This resource provides information about unaccompanied youth experiencing homelessness.
Unaccompanied Youth Experiencing Homelessness
On a given night in January 2010i:
- Unaccompanied youth represented 1.1% of the sheltered adult population
Other estimates of the prevalence of youth homelessness:
- A 1998 national study of the prevalence of homelessness among youths living in households was 7.6%ii.
- In 2007, researchers estimated that this translates to a national prevalence of 1.6 million youth experiencing homelessness each yeariii.
- 1996 NSHAPC data found that 12% of all homeless clients were youth ages 17-24.
Age, Gender & Race/Ethnicity
- The majority of homeless youth are ages 13 or olderiv.
- Multiple studies show that homelessness among youth is more common among males, particularly among street-involved youth. Some samples of youth in shelters show more females than malesv. However, depending on the sample, gender distribution varies.
- Studies show differing compositions of race/ethnicity among homeless youth. Some show no difference among homeless youth and other youth in their surrounding areas; other found disproportionate representation among racial/ethnic minority youth who become homelessvi.
Serious Mental Illness, Traumatic Stress, & Substance Use
Among homeless youth, when compared to housed peers or the general adolescent populationvii:
- Rates of mood disorders, suicide attempts, conduct disorders, and post-traumatic stress disorder are higher.
- Risk for mental health problems is higher among street-involved homeless youth than youth who are homeless but not living on the streets.
- Risk of alcohol or drug abuse or dependence is higher.
Youth who are homeless:
- Are more likely to have histories of physical or sexual abuseviii ix x.
- Often experience trauma prior to becoming homeless and are at increased risk of trauma after they become homelessxi.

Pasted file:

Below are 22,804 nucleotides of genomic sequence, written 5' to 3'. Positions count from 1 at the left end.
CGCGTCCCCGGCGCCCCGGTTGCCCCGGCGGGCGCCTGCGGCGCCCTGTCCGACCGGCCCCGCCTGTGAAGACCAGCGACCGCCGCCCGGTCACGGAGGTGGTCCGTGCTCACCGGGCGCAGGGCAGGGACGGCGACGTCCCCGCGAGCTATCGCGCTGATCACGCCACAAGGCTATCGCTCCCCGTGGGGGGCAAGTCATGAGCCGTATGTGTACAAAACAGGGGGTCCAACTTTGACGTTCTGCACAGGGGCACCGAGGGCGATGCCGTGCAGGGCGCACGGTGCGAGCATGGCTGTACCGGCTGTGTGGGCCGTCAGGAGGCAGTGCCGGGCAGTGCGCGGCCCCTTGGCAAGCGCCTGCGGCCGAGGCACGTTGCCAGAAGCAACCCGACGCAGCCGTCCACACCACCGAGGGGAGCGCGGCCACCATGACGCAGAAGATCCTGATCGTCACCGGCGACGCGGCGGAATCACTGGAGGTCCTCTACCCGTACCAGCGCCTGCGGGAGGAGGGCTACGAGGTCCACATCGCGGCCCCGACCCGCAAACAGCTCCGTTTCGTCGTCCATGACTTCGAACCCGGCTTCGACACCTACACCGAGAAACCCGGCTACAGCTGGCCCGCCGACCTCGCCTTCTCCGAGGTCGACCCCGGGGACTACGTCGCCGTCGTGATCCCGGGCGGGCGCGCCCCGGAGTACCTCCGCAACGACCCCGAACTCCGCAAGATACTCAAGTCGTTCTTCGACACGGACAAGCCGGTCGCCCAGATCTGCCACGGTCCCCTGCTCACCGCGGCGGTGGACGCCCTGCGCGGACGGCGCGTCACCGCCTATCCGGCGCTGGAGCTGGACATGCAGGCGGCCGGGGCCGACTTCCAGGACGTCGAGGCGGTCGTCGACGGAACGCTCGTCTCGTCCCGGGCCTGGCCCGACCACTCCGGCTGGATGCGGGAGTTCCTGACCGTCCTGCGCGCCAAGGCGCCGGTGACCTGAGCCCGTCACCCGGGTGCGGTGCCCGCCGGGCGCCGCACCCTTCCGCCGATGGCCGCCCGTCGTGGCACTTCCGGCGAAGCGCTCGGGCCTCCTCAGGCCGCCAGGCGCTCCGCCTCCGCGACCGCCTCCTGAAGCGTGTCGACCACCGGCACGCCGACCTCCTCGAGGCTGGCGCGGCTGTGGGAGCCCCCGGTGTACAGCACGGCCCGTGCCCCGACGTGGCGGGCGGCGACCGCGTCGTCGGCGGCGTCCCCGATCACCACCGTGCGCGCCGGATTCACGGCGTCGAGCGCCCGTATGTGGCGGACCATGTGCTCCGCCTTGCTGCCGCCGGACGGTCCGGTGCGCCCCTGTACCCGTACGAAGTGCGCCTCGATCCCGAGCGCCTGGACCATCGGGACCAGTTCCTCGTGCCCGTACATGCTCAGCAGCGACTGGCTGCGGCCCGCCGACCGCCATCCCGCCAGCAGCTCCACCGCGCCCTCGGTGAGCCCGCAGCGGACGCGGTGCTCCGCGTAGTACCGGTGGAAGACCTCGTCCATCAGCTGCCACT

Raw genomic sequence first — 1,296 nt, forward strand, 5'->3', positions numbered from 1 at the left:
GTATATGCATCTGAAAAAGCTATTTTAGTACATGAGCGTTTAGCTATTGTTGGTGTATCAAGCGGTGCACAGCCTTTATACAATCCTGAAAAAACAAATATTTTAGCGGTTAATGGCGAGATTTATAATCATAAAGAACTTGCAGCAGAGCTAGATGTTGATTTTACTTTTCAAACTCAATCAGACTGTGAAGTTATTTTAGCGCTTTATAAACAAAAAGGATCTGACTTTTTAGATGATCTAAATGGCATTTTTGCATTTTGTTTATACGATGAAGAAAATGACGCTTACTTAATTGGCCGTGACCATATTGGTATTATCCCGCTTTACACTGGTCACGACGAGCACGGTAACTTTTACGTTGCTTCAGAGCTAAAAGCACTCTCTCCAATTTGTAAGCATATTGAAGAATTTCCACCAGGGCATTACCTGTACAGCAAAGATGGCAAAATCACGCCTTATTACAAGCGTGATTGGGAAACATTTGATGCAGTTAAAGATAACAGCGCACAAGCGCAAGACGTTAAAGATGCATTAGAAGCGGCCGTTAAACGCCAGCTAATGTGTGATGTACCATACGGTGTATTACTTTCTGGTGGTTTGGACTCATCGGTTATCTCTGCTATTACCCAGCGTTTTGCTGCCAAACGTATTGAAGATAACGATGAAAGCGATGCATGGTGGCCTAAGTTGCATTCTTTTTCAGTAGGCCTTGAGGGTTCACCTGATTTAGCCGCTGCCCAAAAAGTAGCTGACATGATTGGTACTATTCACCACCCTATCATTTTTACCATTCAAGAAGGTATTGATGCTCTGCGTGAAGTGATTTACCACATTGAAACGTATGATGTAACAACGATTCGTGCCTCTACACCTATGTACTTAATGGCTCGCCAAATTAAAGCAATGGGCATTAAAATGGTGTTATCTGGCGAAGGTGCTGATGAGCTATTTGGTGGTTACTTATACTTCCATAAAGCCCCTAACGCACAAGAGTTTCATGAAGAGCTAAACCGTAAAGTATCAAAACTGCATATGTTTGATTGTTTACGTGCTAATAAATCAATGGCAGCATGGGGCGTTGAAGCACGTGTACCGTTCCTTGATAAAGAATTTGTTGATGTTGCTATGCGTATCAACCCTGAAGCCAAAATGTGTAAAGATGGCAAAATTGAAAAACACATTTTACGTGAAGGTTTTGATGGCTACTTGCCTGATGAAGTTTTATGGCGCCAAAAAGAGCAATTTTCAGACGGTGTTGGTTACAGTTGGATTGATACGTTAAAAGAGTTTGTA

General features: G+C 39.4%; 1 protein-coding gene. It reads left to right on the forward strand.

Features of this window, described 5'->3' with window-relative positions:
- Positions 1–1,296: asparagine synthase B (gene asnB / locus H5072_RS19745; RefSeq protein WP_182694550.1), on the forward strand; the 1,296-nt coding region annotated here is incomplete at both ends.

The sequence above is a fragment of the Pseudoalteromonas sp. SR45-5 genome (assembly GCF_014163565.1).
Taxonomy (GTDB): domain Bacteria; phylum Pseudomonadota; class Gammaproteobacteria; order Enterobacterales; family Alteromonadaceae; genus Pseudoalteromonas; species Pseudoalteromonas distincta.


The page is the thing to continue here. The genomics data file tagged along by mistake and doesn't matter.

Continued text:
Research on rates of post-traumatic stress among homeless youth is minimal, but a 1989 study in Hollywood, CA found that rates were up to three times higher than their housed peersxii.
Youth who are LGBTQI2-S1 and Homeless
In 2007, the National Alliance to End Homelessness analyzed 17 research studies to estimate that 20% of youth who are homeless identify as LGBTQ2 xiii. Other prevalence estimates range from 6% to 35% of youth who are homelessxiv.
- These youth often leave home because of family rejection or conflictxv xvi
- Youth who are LGBTQI2-S and homeless are at high risk for substance use, mental health issues, self-harming behavior, and sexually transmitted diseasesxvii
- Youth who are LGBTQ experience sexual victimization before becoming homeless at twice the rate of their heterosexual peersxviii
- LGBTQ youth who are homeless are more likely to attempt suicide than heterosexual peers who are homelessxix
- Compared to heterosexual homeless youth, LGB homeless youth experience post-traumatic stress disorder (PTSD) more often (47% compared to 33%)
- Lesbian youth who are homeless have particularly high rates of PTSD (59%)xx
- LGBT homeless youth are more likely than heterosexual homeless youth to report experiencing neglect, physical victimization, sexual victimization by a caretaker, and sexual victimization on the streetxxi
- Research indicates that LGBT youth who are homeless will experience 7.4 more acts of violence than their heterosexual peersxxii
Foster Care Involvement
- Research on a sample of 1087 interviews with alumni of foster care found that 22% experienced homelessness at some point in the year following discharge from the system. 42% experienced homelessness for one or more nights at some point in their lives following foster carexxv.
- Research on a sample of 603 foster youth showed that 13.8% experienced homelessness at some point after leaving foster carexxvi.
According to data from the 1996 NSHAPC study, 27% of all homeless clients reported living in foster care, a group home, or other institutional settingxxvii.
View the HRC's additional factsheets:
- Individuals Experiencing Homelessness
- Individuals Experiencing Chronic/Long-Term Homelessness
- Individuals Experiencing Short-Term Homelessness
- Families Experiencing Homelessness
- Unaccompanied Youth Experiencing Homelessness
- Elders/Older Adults Experiencing Homelessness
- Veterans Experiencing Homelessness
- Incarcerated People and Homelessness